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Electrical Engineer allowed to do Electrical work?

  1. Mar 4, 2009 #1
    Have been reading in some other posts and the Electrical Safety Act 2002 that Electrical Engineers are able to carry out household electrical works? IS this true or have I misread the info? Also if this is the case, ie that electrical work can be carried out by an engineer, how does one get a cert of compliance.

  2. jcsd
  3. Mar 4, 2009 #2


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    Is one refering to the act enacted in Queensland?

    If so - the Act maintains "Under the Act’s provisions, only the holder of a current electrical work license may carry out or supervise electrical work in Queensland."

    http://www.learningsystemsaustralia.com.au/SummaryOfElectricalSafetyAct2002.pdf [Broken]

    In the US, electricians must have a license to install electrical systems. They must also comply with the national building and fire codes.
    Last edited by a moderator: May 4, 2017
  4. Mar 4, 2009 #3
    As Astronuc stated, not in the US, generally. Though in some places, like small towns that I live in, it used to be legal more than five years ago. And generally, if you are being supervised by a licensed Electrician, it's legal.

    I used to 'run wire' for a guy when building houses and he had no license until it became illegal without one. Though he was an old timer and has been doing it for years locally.
  5. Mar 5, 2009 #4
    in the US, i think it will depend on where you live and the local laws. i think where i live, anyone can do work on their own home as long as they live there for another 6 months or so, but that you can't service the utility feed and will need to call an electrician for that.

    even the electrical code is not consistent. most municipalities may adopt NEC out of convenience, but big cities have the resources to modify that and write their own.

    in general though, and i say this as an EE, engineers can't be trusted to wire houses. and i had the opportunity recently to replace a light fixture at my friend's mom's house recently, and his dad, an electronics technician had wired the house himself. it was a complete rat's nest. and i don't even want to talk about the light fixture in the shower...
  6. Mar 5, 2009 #5


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    In Maine you have to have a residential electrician's license to wire a house. You can wire it yourself if you are the homeowner, but it will have to be inspected and approved by a licensed electrician before everything is buttoned up and legal.
  7. Mar 6, 2009 #6


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    THIS!!! The sum of my (in class) safety knowledge was a lecture on case grounding, human conductivity, and what varying levels of current did when they went across your heart. On the other hand, I never took any of the power / electric machines classes (i.e. big AC and DC motors, transformers, etc.)

    IIRC, aren't you allowed electrical fixtures / switches within 1.5 m of the shower / tub IF AND ONLY IF these are protected upstream with a GFCI? I don't have my (reader's digest) code book on me, but this might only be a Canadian thing (or complete misremembering on my part). There was one in the house my mom bought--definitely not protected (though the house was built in the 70s). I ripped it out, along with the shower, and found out that there was black mold in the insulation above the shower since the light wasn't properly sealed.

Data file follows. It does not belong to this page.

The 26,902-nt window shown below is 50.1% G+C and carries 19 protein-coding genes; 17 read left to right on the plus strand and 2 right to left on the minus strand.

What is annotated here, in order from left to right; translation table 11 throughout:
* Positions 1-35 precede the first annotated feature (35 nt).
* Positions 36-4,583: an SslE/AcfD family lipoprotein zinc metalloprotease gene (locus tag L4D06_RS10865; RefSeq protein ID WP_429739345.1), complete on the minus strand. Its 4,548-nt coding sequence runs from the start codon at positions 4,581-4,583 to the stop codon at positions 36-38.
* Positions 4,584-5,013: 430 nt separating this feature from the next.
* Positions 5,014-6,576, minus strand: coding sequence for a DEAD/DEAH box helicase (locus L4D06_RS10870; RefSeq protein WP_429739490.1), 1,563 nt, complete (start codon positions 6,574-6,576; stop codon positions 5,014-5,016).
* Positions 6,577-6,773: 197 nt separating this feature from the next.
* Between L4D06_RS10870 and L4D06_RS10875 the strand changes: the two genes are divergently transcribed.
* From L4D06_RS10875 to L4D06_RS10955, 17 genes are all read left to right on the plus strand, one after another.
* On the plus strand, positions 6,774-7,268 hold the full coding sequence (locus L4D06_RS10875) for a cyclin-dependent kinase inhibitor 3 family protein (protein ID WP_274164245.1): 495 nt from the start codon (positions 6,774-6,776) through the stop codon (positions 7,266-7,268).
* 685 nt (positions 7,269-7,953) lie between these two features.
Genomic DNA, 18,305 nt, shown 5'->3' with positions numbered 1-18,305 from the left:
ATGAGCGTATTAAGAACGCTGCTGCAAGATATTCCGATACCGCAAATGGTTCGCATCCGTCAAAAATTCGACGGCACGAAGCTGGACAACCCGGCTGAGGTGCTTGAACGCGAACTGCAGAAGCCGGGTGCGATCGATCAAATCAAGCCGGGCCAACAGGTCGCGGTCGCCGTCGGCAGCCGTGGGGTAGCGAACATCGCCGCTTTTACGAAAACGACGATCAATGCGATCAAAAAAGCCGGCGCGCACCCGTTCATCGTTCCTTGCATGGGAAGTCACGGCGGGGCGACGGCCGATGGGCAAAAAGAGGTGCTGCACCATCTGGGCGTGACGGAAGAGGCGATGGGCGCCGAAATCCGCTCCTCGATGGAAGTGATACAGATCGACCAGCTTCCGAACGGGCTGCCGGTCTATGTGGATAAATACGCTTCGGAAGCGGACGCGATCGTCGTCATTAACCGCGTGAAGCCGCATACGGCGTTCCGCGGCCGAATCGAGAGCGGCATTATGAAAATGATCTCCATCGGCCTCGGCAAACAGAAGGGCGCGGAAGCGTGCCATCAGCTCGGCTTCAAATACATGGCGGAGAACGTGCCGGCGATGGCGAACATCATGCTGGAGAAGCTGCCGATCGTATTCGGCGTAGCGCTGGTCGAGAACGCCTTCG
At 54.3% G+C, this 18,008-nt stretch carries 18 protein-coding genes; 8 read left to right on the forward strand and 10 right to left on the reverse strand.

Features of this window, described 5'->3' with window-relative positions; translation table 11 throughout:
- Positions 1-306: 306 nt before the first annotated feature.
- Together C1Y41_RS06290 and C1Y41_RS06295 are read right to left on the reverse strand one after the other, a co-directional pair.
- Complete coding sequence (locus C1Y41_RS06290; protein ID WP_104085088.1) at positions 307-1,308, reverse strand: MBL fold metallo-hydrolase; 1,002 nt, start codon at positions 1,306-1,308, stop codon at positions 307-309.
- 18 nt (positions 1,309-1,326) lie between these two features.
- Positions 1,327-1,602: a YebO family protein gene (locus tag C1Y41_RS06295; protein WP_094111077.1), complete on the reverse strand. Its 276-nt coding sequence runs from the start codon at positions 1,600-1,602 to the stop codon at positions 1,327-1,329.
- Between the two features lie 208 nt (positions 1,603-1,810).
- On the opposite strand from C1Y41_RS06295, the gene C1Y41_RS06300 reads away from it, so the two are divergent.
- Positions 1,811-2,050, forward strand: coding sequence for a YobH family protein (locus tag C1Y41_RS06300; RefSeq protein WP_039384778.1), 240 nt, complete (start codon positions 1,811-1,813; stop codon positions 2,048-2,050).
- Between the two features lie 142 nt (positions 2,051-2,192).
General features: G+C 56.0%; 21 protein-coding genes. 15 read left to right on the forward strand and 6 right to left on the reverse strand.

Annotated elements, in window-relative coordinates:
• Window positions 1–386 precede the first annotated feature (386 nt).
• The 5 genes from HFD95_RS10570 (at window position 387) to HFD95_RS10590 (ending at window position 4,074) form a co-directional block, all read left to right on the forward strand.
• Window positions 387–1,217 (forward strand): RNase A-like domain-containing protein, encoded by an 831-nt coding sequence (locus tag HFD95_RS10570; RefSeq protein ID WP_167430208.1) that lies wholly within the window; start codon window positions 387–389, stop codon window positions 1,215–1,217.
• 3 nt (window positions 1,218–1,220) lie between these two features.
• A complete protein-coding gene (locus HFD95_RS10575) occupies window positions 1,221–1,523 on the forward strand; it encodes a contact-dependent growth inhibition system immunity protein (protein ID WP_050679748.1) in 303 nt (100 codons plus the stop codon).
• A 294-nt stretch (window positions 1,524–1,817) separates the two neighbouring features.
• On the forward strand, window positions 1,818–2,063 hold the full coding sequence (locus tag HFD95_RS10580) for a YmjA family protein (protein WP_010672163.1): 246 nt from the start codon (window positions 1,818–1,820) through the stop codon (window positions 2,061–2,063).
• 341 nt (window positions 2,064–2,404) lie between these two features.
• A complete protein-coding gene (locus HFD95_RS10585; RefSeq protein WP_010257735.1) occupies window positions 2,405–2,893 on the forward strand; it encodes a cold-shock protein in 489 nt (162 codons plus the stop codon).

EDIT: I thought a course on household electricity / wiring might be a good addition (along with a million other things in the oh-so-relaxed six to seven courses per semester workload of engineering school) but this would probably be putting in action that old adage that a little bit of knowledge is a dangerous thing.
    Last edited: Mar 6, 2009
  8. Mar 6, 2009 #7
    In New York State, such decision are made by the town government. Most towns adopt the National Electrical Code as town law. The NEC has no authority until some level of government adopts it, because it's written by a private organization, the association of fire underwriters. In my town, no workers or contractors are required to have any licences, but to add anything to a building you need to buy a permit, and the inspector employed by the town has to inspect the finished job. To replace something that already exists, no permit or inspection is required.
    Last edited: Mar 6, 2009
  9. Mar 6, 2009 #8


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    Are engineers able to do electrical work?

    Outside of the caveats already mentioned about the legalities in various locations, many EEs are quite capable of doing home electrical work. From an EEs academic training, there is an intuitive understanding how electrical systems work (Power-Supply, conductor, load).. If you have been fortunate to have worked on high power projects, it will be even easier. The key is to read up on any configuration you are not familiar with, learn the safety precautions, and be sure to exchange your thoughts with mentors with more experience, before jumping into a project.
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